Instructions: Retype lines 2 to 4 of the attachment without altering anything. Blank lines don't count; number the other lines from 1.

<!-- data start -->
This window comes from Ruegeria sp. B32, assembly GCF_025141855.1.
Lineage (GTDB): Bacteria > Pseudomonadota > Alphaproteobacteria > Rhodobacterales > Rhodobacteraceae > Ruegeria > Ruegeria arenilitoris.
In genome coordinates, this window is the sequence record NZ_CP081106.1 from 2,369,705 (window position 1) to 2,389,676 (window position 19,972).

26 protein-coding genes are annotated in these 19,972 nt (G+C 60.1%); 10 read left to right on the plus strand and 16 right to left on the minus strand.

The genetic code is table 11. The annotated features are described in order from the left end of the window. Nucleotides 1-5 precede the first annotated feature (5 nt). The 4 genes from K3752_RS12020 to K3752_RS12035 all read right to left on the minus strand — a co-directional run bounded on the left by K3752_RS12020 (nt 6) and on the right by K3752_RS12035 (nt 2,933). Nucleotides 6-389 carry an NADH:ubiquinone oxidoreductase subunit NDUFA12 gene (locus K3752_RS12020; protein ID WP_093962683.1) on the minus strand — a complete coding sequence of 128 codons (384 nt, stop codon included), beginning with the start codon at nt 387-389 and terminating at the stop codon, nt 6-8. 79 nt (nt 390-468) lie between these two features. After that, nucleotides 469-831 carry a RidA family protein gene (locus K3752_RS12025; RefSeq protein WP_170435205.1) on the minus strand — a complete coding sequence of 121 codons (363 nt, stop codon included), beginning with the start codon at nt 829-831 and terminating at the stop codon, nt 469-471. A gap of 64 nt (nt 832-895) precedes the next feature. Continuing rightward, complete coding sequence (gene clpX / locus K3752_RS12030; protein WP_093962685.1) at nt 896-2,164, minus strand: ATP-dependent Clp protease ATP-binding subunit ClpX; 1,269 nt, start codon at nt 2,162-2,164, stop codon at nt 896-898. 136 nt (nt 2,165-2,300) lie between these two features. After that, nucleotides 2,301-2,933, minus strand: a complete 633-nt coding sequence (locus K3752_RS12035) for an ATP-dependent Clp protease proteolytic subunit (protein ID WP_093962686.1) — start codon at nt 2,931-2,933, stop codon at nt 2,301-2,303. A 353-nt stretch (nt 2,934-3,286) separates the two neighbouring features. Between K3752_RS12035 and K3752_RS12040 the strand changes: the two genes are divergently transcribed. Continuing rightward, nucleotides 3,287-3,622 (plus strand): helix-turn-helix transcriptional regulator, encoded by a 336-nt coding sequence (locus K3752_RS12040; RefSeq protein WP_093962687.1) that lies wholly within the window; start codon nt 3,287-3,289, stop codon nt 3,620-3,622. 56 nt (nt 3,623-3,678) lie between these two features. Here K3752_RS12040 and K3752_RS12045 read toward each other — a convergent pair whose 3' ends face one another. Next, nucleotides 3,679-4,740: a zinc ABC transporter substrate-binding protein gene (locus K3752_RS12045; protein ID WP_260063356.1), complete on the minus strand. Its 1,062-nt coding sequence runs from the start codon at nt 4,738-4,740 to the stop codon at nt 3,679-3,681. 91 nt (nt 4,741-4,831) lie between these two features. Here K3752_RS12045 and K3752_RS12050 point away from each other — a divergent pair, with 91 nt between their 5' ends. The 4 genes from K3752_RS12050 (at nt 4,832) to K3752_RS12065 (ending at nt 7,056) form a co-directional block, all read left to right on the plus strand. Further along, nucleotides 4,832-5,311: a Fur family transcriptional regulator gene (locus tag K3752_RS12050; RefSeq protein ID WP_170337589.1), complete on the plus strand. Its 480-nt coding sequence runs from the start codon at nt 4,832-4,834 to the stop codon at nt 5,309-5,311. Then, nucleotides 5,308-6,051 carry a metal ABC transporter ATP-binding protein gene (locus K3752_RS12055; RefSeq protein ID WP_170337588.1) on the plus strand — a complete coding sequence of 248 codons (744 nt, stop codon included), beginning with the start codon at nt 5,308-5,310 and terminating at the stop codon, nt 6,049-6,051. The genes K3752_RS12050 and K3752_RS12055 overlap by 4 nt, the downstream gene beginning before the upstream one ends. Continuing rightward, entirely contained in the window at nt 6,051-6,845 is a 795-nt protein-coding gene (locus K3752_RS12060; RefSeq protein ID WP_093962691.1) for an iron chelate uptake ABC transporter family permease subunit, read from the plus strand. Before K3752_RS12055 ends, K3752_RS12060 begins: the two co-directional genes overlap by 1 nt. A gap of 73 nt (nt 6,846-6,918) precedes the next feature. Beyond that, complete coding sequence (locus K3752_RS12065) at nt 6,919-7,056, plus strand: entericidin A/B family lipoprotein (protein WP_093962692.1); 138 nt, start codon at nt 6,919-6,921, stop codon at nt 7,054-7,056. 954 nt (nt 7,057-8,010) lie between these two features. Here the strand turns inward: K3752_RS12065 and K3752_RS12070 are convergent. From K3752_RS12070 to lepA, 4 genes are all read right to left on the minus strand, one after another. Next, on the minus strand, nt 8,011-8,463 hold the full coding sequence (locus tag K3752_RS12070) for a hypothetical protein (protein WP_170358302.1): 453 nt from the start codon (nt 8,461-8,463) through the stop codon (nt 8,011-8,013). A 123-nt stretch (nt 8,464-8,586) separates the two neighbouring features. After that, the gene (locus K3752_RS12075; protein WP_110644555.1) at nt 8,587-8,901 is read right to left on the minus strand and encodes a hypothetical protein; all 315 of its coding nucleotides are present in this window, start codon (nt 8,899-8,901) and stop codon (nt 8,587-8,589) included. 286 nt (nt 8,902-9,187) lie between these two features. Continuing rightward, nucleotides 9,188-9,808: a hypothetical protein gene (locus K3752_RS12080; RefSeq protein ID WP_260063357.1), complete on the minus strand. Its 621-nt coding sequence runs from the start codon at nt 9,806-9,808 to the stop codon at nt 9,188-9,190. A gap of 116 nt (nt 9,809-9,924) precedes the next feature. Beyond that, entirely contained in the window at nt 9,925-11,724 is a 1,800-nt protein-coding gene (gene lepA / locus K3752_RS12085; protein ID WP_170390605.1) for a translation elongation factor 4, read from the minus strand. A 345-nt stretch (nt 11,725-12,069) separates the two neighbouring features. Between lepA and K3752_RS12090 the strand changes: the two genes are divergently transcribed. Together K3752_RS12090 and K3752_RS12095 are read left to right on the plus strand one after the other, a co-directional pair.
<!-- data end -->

Lineage (GTDB): Bacteria > Pseudomonadota > Alphaproteobacteria > Rhodobacterales > Rhodobacteraceae > Ruegeria > Ruegeria arenilitoris.
In genome coordinates, this window is the sequence record NZ_CP081106.1 from 2,369,705 (window position 1) to 2,389,676 (window position 19,972).

26 protein-coding genes are annotated in these 19,972 nt (G+C 60.1%); 10 read left to right on the plus strand and 16 right to left on the minus strand.